But does the Bible really assert a false cosmology? No. The cosmological language the Bible (including Genesis 1) doesn’t say enough to commit one to any cosmology (Is the raqîa‘ (‘firmament’) a solid dome? and Is the ’erets (earth) flat?). For Genesis 1 in particular, even if we accepted for argument’s sake that it did assert this false cosmology, Genesis 1 still emphasizes the world being made in six 24-hour days.1 Just because one ‘challenging’ part of Genesis 1 is ‘window dressing’ to the main point doesn’t mean another ‘challenging’ part of the passage can be written off so easily.
Conflicts with the ‘further reading’ list
But again, Norsworthy’s views don’t match any of the books he recommends. All the authors he recommends who comment on the matter reject accommodationism. Old-age creationist Hugh Ross says that it creates problems for biblical inerrancy and authority:
Lexicons list “expanse”, not “vault,” as the primary definition of the Hebrew word raqia.1 In Genesis 1:8 God calls the expanse “sky.” In Genesis 1:20, birds fly across the expanse. Job 36–38 and Isaiah 5:6 indicate that the ancient Hebrews knew rain came from clouds, not from holes in a brass dome. While it’s true that some ancient Mesopotamians believed a brass dome sat over a flat earth, I see no compelling evidence suggesting Bible writers shared or expressed such beliefs.2
Young-age creationist Henry Morris agrees:
“He hath compassed the waters with bounds, until the day and night come to an end” (Job 26:10).
This observation by Job contains a significant scientific insight, refuting the frequent charge by skeptics that the Bible says that the earth is flat, with four corners. …
The great circle through the earth’s center marks the boundary between day and night, where “day” and “night” each gives way to the other, again implying a spherical, rotating earth. All of this speaks eloquently of the creating and conserving power of our gracious God and Savior. It also gives witness of the innerancy [sic] and scientific integrity of the Holy Scriptures.3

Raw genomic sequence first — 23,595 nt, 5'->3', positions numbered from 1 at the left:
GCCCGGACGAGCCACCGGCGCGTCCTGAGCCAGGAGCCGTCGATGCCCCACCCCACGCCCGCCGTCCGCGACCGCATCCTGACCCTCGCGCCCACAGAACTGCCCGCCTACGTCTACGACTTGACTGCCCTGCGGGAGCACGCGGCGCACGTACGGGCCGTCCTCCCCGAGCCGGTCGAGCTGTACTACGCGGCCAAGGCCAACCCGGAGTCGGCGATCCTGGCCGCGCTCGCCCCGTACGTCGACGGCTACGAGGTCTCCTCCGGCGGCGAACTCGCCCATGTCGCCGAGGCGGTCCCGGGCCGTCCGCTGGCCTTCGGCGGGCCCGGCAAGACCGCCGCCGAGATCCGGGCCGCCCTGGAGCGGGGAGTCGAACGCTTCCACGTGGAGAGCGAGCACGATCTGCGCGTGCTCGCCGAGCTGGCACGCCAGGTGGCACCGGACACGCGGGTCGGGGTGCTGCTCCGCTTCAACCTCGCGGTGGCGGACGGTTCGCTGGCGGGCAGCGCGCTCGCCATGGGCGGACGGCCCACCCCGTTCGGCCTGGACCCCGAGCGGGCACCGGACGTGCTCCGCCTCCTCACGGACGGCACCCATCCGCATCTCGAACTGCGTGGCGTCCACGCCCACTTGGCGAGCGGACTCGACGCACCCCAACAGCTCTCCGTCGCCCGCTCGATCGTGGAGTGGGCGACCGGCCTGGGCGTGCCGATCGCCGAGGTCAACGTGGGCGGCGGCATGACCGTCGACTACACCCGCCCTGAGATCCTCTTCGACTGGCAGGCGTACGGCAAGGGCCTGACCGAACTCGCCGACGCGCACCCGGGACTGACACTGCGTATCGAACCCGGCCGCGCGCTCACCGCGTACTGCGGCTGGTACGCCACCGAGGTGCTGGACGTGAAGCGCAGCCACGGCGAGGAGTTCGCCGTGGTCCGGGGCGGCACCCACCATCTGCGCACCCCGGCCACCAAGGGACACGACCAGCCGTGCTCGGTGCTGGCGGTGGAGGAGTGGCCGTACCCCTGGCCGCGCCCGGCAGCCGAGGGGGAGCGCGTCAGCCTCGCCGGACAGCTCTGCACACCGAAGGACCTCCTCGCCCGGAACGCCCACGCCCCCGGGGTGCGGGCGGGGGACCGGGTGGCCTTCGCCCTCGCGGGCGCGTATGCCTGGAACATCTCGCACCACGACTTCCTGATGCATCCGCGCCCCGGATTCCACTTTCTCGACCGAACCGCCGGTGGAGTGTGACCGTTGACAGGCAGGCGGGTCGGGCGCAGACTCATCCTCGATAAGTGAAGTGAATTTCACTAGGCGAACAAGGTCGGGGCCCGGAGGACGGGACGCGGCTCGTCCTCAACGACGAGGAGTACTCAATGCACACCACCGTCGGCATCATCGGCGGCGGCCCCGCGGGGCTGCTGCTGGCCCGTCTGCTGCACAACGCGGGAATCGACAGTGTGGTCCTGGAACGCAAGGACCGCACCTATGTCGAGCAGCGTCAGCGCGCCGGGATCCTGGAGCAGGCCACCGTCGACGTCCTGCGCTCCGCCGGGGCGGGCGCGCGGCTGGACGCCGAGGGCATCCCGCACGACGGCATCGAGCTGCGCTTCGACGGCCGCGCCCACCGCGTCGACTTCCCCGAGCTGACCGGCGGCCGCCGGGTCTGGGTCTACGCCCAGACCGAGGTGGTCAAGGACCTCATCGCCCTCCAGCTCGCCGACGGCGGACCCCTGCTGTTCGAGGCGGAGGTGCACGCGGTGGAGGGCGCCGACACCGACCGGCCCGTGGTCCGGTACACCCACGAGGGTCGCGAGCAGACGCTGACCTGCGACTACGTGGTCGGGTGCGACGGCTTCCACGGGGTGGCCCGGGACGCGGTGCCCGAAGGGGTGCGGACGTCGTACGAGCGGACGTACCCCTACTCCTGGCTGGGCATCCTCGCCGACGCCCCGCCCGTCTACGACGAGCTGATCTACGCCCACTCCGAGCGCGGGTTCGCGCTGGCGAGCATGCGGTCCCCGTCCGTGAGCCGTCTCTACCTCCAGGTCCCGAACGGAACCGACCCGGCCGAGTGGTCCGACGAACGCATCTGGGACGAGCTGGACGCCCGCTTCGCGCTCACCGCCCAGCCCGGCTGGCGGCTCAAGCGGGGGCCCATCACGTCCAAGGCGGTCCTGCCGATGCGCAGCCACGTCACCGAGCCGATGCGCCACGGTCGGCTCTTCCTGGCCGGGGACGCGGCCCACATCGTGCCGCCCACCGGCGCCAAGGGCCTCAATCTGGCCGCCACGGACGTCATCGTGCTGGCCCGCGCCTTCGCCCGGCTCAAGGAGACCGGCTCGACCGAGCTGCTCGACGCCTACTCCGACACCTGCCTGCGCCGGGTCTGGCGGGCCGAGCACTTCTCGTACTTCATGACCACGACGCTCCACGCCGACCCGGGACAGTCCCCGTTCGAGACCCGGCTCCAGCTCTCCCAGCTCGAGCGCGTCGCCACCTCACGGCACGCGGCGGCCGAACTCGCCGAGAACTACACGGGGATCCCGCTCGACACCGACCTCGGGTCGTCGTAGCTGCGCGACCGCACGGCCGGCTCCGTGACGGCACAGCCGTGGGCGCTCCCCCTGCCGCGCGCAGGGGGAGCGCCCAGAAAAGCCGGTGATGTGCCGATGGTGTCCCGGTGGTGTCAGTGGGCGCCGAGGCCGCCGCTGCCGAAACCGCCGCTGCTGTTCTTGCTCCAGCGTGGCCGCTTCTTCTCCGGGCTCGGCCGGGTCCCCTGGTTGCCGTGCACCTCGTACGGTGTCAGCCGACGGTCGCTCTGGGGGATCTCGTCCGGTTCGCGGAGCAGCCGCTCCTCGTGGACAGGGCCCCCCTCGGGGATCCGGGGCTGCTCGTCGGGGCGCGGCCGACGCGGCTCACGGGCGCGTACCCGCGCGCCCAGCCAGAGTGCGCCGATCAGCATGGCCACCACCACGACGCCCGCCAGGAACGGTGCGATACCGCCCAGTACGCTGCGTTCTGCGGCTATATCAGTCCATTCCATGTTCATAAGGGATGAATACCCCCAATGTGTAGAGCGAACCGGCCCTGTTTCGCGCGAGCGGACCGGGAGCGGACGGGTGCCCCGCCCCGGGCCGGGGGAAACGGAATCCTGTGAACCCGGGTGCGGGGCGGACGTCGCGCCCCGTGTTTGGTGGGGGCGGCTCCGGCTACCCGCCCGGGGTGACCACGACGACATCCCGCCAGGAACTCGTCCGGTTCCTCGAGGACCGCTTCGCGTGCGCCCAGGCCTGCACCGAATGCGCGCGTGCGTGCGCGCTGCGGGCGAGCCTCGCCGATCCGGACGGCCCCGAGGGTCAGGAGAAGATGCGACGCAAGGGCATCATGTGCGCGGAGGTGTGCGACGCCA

Old-age creationist John Lennox rejects such an accommodationist view and opts to explain the cosmological statements in Scripture in terms of phenomenological language and metaphor.4
Even stranger: Norsworthy didn’t recommend a single book that promotes accommodationism. It’s not hard to find authors who do, e.g. John Walton and Denis Lamoureux. But most accommodationists are theistic evolutionists, which Norsworthy rejects. Still, if Norsworthy is “not suggesting that I agree with everything these authors say” (p. 109), why should that be a problem for him?
Why Science Matters is aimed at the layman. The style of the book suits that purpose well. And there is some helpful information in the book. But there are also some glaring problems. It downplays the historical impulse of Genesis 1. It adopts a hermeneutical method that sets science above Scripture to such an extent that it declares Scripture to err.
But there’s a unique problem. To be a reliable or helpful guide for the layman, an author needs to be competent in the material he is covering. Norsworthy is not. His ‘further reading’ list is completely at odds with some of the most important positions he takes. He recommends nothing from those who opt for a framework view on Genesis 1, though preferring such a view himself. He promotes accommodationism, but only recommends books that reject that approach as undermining biblical authority. And his ‘further reading’ list is right: accommodationism does undermine biblical authority. It’s a denial of inerrancy, and allows science to dictate when Scripture can speak authoritatively.
This book is an unreliable guide for what the Bible says about science. It gets many basic things right, but when things get controversial or tricky, Norsworthy is completely at odds with both the Bible and even the books he recommends.
References and notes
- Doyle, S., Ancient cosmology and the timescale of Genesis 1, J. Creation 32(3):115–118, 2018. Return to text.
- Ross, H., Response from old earth (progressive) creationism; in: Stump, J.B. (Ed.), Four Views on Creation, Evolution, and Intelligent Design, Zondervan, Grand Rapids, Michigan, p. 162, 2017. Return to text.
- Morris, H.M., The Circle Of The Earth, icr.org/article/circle-earth, 12 October 2000. Return to text.
- Lennox, J., Seven Days That Divide the World, Zondervan, Grand Rapids, Michigan, pp. 139–142, 144–148, 2011. Return to text.